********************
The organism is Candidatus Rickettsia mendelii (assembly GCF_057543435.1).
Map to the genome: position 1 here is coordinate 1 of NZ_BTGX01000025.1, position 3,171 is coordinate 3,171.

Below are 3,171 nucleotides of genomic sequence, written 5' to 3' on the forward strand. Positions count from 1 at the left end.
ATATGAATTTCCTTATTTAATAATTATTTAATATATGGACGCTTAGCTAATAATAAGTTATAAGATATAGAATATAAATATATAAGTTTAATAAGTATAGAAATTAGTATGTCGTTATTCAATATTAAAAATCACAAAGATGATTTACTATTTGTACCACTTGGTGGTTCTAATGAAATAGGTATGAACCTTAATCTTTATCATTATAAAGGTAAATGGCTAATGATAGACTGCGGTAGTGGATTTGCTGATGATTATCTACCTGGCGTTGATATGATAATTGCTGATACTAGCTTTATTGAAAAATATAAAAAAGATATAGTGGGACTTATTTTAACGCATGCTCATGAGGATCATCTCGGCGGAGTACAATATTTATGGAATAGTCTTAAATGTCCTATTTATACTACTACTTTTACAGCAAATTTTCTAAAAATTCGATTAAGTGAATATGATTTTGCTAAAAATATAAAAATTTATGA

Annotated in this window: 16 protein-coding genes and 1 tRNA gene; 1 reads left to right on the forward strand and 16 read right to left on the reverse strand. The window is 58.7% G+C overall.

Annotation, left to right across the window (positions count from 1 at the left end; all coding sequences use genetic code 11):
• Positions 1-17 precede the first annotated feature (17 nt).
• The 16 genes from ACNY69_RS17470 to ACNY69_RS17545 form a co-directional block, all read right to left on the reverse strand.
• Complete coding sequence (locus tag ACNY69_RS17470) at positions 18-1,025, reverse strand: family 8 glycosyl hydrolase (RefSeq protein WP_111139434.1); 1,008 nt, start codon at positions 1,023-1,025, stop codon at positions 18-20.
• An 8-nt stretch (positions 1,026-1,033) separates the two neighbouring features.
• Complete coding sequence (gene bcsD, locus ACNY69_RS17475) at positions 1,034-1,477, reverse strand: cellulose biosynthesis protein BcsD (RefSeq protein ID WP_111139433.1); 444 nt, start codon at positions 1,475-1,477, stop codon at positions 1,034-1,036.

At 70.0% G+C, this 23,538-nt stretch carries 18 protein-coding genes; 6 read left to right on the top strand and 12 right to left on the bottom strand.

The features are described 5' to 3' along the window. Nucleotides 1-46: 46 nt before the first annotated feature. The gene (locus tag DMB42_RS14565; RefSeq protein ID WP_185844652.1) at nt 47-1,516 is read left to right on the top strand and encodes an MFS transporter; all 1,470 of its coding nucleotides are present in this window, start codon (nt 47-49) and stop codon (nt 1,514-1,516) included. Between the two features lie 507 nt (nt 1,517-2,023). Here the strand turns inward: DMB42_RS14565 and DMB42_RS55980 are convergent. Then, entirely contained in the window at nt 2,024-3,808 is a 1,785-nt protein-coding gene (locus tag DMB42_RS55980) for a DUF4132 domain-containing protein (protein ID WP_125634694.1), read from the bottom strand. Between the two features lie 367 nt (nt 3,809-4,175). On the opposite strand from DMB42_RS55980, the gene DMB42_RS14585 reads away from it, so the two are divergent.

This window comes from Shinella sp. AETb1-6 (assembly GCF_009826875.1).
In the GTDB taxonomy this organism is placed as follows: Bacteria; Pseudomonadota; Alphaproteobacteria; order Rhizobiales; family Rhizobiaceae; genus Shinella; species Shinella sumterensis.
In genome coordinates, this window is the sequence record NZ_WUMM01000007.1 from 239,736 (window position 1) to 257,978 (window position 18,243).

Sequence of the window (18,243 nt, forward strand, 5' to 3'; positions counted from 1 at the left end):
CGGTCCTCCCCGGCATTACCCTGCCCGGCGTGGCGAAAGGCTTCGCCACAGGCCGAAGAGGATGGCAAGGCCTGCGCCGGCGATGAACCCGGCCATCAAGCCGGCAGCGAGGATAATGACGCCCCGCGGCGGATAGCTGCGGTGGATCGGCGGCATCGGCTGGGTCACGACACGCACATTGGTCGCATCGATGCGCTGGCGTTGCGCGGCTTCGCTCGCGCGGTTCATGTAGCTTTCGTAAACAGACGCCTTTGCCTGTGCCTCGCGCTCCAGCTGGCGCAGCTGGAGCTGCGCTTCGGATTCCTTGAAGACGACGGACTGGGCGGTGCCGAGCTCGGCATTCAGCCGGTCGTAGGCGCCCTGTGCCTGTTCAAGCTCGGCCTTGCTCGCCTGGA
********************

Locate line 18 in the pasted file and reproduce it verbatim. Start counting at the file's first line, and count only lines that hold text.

CGGTCCTCCCCGGCATTACCCTGCCCGGCGTGGCGAAAGGCTTCGCCACAGGCCGAAGAGGATGGCAAGGCCTGCGCCGGCGATGAACCCGGCCATCAAGCCGGCAGCGAGGATAATGACGCCCCGCGGCGGATAGCTGCGGTGGATCGGCGGCATCGGCTGGGTCACGACACGCACATTGGTCGCATCGATGCGCTGGCGTTGCGCGGCTTCGCTCGCGCGGTTCATGTAGCTTTCGTAAACAGACGCCTTTGCCTGTGCCTCGCGCTCCAGCTGGCGCAGCTGGAGCTGCGCTTCGGATTCCTTGAAGACGACGGACTGGGCGGTGCCGAGCTCGGCATTCAGCCGGTCGTAGGCGCCCTGTGCCTGTTCAAGCTCGGCCTTGCTCGCCTGGA